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Who is a good boy? Ask those Westminster judges.



On a cold February afternoon more than two decades ago, Ted Eubank, a Texas dog breeder, stepped into the ring for the first time at a Westminster Kennel Club dog show. This was the first year that Cavalier King Charles Spaniels—the silky-eared, saucer-eyed dogs that were Mr. Eubank’s specialty—were allowed to compete in the prestigious dog show then held at Madison Square Garden. The crowd around the ring numbered 10 people, he recently recalled.

“Speak of adrenaline, oh my god,” he said.

From then on, Mr. Eubank became a seasoned rival for Westminster; his cavaliers, including one indomitable champion named Rocky, were recognized several times as the best of their breed.

But on Monday, Eubank will be a rookie again when he makes his Westminster referee debut. He expects to feel the familiar flutter when he enters the ring. “I will have butterflies,” he said.

More than 2,500 dogs – miniature pinschers, mastiffs and more – will take part in this year’s Westminster Dog Show, the second oldest regularly held sporting event in the United States. Westminster is a show for winners; only dogs that have scored points in other competitions are allowed.

For a judge at a dog show, the invitation to judge these champion dogs is a prize in itself. “I felt like I won the lottery when the letter arrived” said Michael Faulkner of Center Cross, Virginia, who first judged at Westminster in 2001. “I really cried.”

When Sharon Redmer of Whitmore Lake, Michigan, received her invitation, she was so excited that she “almost dropped the envelope,” she recalls. And Betty-Ann Stenmark, a judge from California, wasn’t ready when she was called to judge Best in Show in 2018. “I wished there was champagne in the fridge,” she said.

The Westminster judges said that choosing the best of the best is both a science and an art. The challenge requires the application of strict, rigorous (sometimes seemingly arbitrary) standards, but also, in the end, often comes down to personal taste.

“We all see things differently,” said Cindy Vogels, who will referee Westminster for the ninth time this year. “That’s the beauty of it. And that’s what keeps people coming back.”

Westminster is what is known as the conformation show, and it is the job of the conformation judge to judge how well a purebred dog represents its breed: is this curled-up dog the Platonic ideal of a poodle? Does this golden retriever look like it can hunt?

“You look at the dogs and try to identify which dog is signaling to you that it could fulfill its original job description,” he said. Patricia Craige Trotter, 2021 Best in Show winner: “We’re trying to reach a level of near-perfection in creating a working animal.”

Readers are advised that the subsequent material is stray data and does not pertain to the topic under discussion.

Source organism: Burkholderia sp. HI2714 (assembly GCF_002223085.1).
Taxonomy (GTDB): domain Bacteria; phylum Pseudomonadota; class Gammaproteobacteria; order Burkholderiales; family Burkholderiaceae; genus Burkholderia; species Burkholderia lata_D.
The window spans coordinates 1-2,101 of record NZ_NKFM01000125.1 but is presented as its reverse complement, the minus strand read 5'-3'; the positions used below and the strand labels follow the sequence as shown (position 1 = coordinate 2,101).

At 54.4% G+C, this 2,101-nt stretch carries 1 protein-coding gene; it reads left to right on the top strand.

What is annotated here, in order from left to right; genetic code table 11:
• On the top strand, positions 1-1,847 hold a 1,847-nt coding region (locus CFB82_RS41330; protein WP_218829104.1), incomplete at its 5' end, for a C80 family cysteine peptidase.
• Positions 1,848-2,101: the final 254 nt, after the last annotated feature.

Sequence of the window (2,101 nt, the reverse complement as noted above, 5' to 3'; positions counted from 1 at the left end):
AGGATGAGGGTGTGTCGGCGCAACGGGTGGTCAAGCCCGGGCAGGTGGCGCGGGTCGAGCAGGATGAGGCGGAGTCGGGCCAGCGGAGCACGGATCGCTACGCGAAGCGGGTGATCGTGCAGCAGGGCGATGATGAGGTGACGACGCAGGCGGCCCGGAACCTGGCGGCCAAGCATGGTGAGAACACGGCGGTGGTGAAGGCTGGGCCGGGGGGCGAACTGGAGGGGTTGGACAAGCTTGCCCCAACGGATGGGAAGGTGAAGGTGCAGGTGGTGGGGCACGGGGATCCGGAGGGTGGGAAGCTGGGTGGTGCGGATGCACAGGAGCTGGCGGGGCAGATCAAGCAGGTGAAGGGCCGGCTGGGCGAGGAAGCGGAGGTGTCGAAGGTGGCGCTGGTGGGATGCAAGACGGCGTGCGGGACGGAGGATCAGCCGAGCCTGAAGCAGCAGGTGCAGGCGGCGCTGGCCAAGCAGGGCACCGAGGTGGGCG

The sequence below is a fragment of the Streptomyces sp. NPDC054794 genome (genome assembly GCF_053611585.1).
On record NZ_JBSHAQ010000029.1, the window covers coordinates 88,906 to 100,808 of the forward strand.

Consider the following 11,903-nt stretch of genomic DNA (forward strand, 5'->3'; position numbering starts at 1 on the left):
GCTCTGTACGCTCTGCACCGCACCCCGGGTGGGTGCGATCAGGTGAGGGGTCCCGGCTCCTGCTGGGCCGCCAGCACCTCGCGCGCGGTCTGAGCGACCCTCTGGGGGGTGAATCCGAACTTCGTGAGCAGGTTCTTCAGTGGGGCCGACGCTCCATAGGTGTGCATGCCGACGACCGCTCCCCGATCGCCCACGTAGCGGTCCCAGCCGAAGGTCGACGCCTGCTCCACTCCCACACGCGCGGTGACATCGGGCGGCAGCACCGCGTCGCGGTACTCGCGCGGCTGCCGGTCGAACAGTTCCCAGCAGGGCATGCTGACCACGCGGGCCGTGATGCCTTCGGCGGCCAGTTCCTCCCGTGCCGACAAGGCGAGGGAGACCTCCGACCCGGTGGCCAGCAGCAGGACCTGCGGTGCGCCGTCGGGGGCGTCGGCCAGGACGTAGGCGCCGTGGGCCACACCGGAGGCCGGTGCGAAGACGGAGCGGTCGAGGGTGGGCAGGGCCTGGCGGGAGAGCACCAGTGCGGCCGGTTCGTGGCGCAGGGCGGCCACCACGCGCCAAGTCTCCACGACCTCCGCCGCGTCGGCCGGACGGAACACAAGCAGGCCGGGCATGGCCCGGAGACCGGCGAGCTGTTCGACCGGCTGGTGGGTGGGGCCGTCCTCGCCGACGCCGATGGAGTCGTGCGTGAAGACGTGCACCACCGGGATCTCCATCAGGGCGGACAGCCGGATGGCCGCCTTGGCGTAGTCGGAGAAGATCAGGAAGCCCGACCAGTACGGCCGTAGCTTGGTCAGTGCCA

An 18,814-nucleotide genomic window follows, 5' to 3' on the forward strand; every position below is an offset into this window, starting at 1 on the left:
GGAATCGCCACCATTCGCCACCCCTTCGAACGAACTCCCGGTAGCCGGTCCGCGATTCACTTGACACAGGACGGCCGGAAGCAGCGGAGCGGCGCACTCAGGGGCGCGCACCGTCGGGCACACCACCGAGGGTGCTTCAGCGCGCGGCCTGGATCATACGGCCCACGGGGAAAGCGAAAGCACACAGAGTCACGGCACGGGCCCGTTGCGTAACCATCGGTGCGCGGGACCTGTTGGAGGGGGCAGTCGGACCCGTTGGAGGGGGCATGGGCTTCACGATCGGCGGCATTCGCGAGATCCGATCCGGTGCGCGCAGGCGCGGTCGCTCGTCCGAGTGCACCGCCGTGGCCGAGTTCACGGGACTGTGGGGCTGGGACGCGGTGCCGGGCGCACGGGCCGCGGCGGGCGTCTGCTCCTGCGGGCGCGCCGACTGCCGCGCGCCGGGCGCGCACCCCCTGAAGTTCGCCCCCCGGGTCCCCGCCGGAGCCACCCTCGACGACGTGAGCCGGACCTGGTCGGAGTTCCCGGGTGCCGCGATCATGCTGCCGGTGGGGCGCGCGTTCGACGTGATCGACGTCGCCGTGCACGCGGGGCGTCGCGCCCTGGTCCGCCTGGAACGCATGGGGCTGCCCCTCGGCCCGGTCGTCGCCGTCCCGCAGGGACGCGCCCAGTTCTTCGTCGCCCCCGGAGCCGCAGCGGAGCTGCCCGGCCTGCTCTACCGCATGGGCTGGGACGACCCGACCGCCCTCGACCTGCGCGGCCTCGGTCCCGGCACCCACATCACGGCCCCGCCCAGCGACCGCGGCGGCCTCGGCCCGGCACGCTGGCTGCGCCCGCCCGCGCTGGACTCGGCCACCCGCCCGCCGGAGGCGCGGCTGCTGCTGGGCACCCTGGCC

Conformation judges must be well versed in the breed standards, which formulate in great detail the ideal version of each breed, specifying everything including desired nose pigmentation and preferred facial expression.

In the United States, becoming an approved judge typically requires over a decade of participation in dog shows, breeding and raising multiple dog litters, producing multiple champions, taking canine anatomy courses, passing at least two tests and an interview, and attending a dog show. judging institution, among other requirements.

“To tell you the truth, becoming a dog judge is harder than being a neurosurgeon,” Mr. Faulkner said.

Some judges only work for a few shows a year; others employ over 40 people traveling across Europe, Asia and Australia on assignment. To earn a seat at Westminster, which sends out invites two years in advance, the judge must be reputable and experienced, said Donald Sturz, who judged Best in Show in 2022 and is now president of the Westminster Kennel Club. According to him, the Best in Show nomination, in particular, is “the pinnacle for a dog show judge.”

Referees can spend months preparing for Westminster. Mr. Eubank, who will be judging eight breeds and varieties of miniature dogs this year, is reviewing official breed standards, watching past show judging videos and reconnecting with some of his mentors who first helped him learn the art of dog judging. .

Being a good referee also requires quick and clear analytical thinking, said Houston’s Britt Jung, who will referee for the first time at Westminster this year. Ms Jung, a former soccer player, feels the responsibility of being in top shape to the dog owners and trainers who put in so much effort to get to Westminster, so she’s gearing up like an athlete for the event.

“How do I prepare for the big game?” She said. “I eat well. I make sure I sleep well. I make sure to stick to the routine.”

When the day of judgment finally arrives, the event may seem important. Crowds in Westminster outshine people at many dog ​​shows. “You could just feel the electricity in the air as you stepped onto the mat to judge,” said Ms Vogels, who judged Best in Show in 2012.